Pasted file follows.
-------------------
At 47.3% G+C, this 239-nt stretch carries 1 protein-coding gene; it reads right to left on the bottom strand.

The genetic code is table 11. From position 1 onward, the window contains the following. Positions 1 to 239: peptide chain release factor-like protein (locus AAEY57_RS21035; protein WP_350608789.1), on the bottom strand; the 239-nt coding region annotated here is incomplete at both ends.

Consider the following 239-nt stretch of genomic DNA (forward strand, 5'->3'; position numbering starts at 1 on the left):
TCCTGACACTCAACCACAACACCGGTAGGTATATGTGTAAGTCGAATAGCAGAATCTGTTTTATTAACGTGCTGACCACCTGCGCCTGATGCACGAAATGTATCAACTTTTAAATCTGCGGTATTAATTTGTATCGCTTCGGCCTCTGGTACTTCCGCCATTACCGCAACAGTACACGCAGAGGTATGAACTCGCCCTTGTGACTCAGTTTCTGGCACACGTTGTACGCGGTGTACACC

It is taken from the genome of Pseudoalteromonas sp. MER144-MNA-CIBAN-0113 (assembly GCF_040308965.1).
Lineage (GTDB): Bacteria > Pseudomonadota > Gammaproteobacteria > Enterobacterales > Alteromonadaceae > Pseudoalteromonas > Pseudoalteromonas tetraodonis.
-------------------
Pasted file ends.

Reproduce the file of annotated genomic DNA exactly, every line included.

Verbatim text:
At 47.3% G+C, this 239-nt stretch carries 1 protein-coding gene; it reads right to left on the bottom strand.

The genetic code is table 11. From position 1 onward, the window contains the following. Positions 1 to 239: peptide chain release factor-like protein (locus AAEY57_RS21035; protein WP_350608789.1), on the bottom strand; the 239-nt coding region annotated here is incomplete at both ends.

Consider the following 239-nt stretch of genomic DNA (forward strand, 5'->3'; position numbering starts at 1 on the left):
TCCTGACACTCAACCACAACACCGGTAGGTATATGTGTAAGTCGAATAGCAGAATCTGTTTTATTAACGTGCTGACCACCTGCGCCTGATGCACGAAATGTATCAACTTTTAAATCTGCGGTATTAATTTGTATCGCTTCGGCCTCTGGTACTTCCGCCATTACCGCAACAGTACACGCAGAGGTATGAACTCGCCCTTGTGACTCAGTTTCTGGCACACGTTGTACGCGGTGTACACC

It is taken from the genome of Pseudoalteromonas sp. MER144-MNA-CIBAN-0113 (assembly GCF_040308965.1).
Lineage (GTDB): Bacteria > Pseudomonadota > Gammaproteobacteria > Enterobacterales > Alteromonadaceae > Pseudoalteromonas > Pseudoalteromonas tetraodonis.